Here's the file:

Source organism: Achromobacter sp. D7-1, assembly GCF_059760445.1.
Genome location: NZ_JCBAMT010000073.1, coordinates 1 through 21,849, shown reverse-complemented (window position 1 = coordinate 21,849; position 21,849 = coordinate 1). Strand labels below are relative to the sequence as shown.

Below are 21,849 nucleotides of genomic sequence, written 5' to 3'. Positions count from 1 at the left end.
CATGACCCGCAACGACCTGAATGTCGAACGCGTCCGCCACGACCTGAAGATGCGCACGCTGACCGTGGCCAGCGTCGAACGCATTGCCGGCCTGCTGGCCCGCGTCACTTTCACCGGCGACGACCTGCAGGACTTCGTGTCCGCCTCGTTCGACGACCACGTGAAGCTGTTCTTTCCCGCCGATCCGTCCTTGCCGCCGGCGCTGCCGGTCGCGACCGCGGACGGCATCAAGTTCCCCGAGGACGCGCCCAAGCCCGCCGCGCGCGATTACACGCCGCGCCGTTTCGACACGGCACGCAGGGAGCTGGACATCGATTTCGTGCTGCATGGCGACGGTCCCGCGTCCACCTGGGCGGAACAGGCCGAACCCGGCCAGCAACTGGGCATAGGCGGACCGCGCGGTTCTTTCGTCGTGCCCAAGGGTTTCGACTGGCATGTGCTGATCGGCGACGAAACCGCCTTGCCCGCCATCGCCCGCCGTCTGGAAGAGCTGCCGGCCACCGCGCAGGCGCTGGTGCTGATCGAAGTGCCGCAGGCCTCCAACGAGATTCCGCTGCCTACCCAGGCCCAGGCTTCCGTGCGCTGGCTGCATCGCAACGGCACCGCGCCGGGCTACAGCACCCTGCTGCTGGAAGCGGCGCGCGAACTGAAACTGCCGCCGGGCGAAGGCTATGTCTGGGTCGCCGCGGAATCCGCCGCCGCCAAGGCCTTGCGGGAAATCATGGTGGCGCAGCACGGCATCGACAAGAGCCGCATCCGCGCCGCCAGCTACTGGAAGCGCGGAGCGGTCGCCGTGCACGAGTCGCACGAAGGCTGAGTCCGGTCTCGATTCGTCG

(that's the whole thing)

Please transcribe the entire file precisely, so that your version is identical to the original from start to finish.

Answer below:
Source organism: Achromobacter sp. D7-1, assembly GCF_059760445.1.
Genome location: NZ_JCBAMT010000073.1, coordinates 1 through 21,849, shown reverse-complemented (window position 1 = coordinate 21,849; position 21,849 = coordinate 1). Strand labels below are relative to the sequence as shown.

Below are 21,849 nucleotides of genomic sequence, written 5' to 3'. Positions count from 1 at the left end.
CATGACCCGCAACGACCTGAATGTCGAACGCGTCCGCCACGACCTGAAGATGCGCACGCTGACCGTGGCCAGCGTCGAACGCATTGCCGGCCTGCTGGCCCGCGTCACTTTCACCGGCGACGACCTGCAGGACTTCGTGTCCGCCTCGTTCGACGACCACGTGAAGCTGTTCTTTCCCGCCGATCCGTCCTTGCCGCCGGCGCTGCCGGTCGCGACCGCGGACGGCATCAAGTTCCCCGAGGACGCGCCCAAGCCCGCCGCGCGCGATTACACGCCGCGCCGTTTCGACACGGCACGCAGGGAGCTGGACATCGATTTCGTGCTGCATGGCGACGGTCCCGCGTCCACCTGGGCGGAACAGGCCGAACCCGGCCAGCAACTGGGCATAGGCGGACCGCGCGGTTCTTTCGTCGTGCCCAAGGGTTTCGACTGGCATGTGCTGATCGGCGACGAAACCGCCTTGCCCGCCATCGCCCGCCGTCTGGAAGAGCTGCCGGCCACCGCGCAGGCGCTGGTGCTGATCGAAGTGCCGCAGGCCTCCAACGAGATTCCGCTGCCTACCCAGGCCCAGGCTTCCGTGCGCTGGCTGCATCGCAACGGCACCGCGCCGGGCTACAGCACCCTGCTGCTGGAAGCGGCGCGCGAACTGAAACTGCCGCCGGGCGAAGGCTATGTCTGGGTCGCCGCGGAATCCGCCGCCGCCAAGGCCTTGCGGGAAATCATGGTGGCGCAGCACGGCATCGACAAGAGCCGCATCCGCGCCGCCAGCTACTGGAAGCGCGGAGCGGTCGCCGTGCACGAGTCGCACGAAGGCTGAGTCCGGTCTCGATTCGTCG